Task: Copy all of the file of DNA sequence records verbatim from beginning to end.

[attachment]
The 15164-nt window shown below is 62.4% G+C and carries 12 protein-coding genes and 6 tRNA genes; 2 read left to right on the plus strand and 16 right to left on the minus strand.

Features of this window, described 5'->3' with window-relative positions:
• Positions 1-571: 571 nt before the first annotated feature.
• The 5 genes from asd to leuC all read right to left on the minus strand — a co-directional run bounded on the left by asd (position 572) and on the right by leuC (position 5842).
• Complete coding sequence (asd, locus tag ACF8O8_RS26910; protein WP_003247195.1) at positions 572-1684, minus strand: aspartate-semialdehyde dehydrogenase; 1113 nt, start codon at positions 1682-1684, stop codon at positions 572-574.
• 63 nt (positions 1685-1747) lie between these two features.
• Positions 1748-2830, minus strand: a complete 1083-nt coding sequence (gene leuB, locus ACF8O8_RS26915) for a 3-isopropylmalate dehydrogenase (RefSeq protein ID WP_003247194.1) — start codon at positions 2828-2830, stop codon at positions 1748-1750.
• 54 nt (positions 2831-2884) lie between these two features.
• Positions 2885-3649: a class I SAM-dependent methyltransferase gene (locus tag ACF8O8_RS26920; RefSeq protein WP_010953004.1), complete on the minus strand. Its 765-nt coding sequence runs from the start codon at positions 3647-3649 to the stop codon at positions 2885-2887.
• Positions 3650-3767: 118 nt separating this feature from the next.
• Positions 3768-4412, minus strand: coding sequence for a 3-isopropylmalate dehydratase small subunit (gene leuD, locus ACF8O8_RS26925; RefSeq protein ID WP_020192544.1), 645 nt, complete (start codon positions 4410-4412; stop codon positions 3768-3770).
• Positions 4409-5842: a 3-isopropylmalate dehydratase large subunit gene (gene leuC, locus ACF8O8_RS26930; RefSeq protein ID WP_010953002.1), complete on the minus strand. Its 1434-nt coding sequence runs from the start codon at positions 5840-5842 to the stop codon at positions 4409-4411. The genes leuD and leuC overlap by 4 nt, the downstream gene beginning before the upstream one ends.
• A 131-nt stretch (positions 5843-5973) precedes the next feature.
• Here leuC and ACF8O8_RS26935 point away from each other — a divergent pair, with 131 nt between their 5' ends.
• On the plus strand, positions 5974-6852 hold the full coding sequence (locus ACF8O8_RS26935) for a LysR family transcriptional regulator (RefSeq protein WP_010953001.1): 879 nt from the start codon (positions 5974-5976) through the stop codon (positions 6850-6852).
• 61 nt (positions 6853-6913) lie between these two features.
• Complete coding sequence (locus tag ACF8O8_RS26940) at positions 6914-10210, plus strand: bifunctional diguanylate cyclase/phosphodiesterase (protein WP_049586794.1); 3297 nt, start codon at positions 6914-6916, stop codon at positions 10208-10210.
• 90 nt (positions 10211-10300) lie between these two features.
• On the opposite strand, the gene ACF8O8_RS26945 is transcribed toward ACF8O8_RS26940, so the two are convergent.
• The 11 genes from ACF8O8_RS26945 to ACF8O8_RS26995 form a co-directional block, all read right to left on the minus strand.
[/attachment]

The 15164-nt window shown below is 62.4% G+C and carries 12 protein-coding genes and 6 tRNA genes; 2 read left to right on the plus strand and 16 right to left on the minus strand.

Features of this window, described 5'->3' with window-relative positions:
• Positions 1-571: 571 nt before the first annotated feature.
• The 5 genes from asd to leuC all read right to left on the minus strand — a co-directional run bounded on the left by asd (position 572) and on the right by leuC (position 5842).
• Complete coding sequence (asd, locus tag ACF8O8_RS26910; protein WP_003247195.1) at positions 572-1684, minus strand: aspartate-semialdehyde dehydrogenase; 1113 nt, start codon at positions 1682-1684, stop codon at positions 572-574.
• 63 nt (positions 1685-1747) lie between these two features.
• Positions 1748-2830, minus strand: a complete 1083-nt coding sequence (gene leuB, locus ACF8O8_RS26915) for a 3-isopropylmalate dehydrogenase (RefSeq protein ID WP_003247194.1) — start codon at positions 2828-2830, stop codon at positions 1748-1750.
• 54 nt (positions 2831-2884) lie between these two features.
• Positions 2885-3649: a class I SAM-dependent methyltransferase gene (locus tag ACF8O8_RS26920; RefSeq protein WP_010953004.1), complete on the minus strand. Its 765-nt coding sequence runs from the start codon at positions 3647-3649 to the stop codon at positions 2885-2887.
• Positions 3650-3767: 118 nt separating this feature from the next.
• Positions 3768-4412, minus strand: coding sequence for a 3-isopropylmalate dehydratase small subunit (gene leuD, locus ACF8O8_RS26925; RefSeq protein ID WP_020192544.1), 645 nt, complete (start codon positions 4410-4412; stop codon positions 3768-3770).
• Positions 4409-5842: a 3-isopropylmalate dehydratase large subunit gene (gene leuC, locus ACF8O8_RS26930; RefSeq protein ID WP_010953002.1), complete on the minus strand. Its 1434-nt coding sequence runs from the start codon at positions 5840-5842 to the stop codon at positions 4409-4411. The genes leuD and leuC overlap by 4 nt, the downstream gene beginning before the upstream one ends.
• A 131-nt stretch (positions 5843-5973) precedes the next feature.
• Here leuC and ACF8O8_RS26935 point away from each other — a divergent pair, with 131 nt between their 5' ends.
• On the plus strand, positions 5974-6852 hold the full coding sequence (locus ACF8O8_RS26935) for a LysR family transcriptional regulator (RefSeq protein WP_010953001.1): 879 nt from the start codon (positions 5974-5976) through the stop codon (positions 6850-6852).
• 61 nt (positions 6853-6913) lie between these two features.
• Complete coding sequence (locus tag ACF8O8_RS26940) at positions 6914-10210, plus strand: bifunctional diguanylate cyclase/phosphodiesterase (protein WP_049586794.1); 3297 nt, start codon at positions 6914-6916, stop codon at positions 10208-10210.
• 90 nt (positions 10211-10300) lie between these two features.
• On the opposite strand, the gene ACF8O8_RS26945 is transcribed toward ACF8O8_RS26940, so the two are convergent.
• The 11 genes from ACF8O8_RS26945 to ACF8O8_RS26995 form a co-directional block, all read right to left on the minus strand.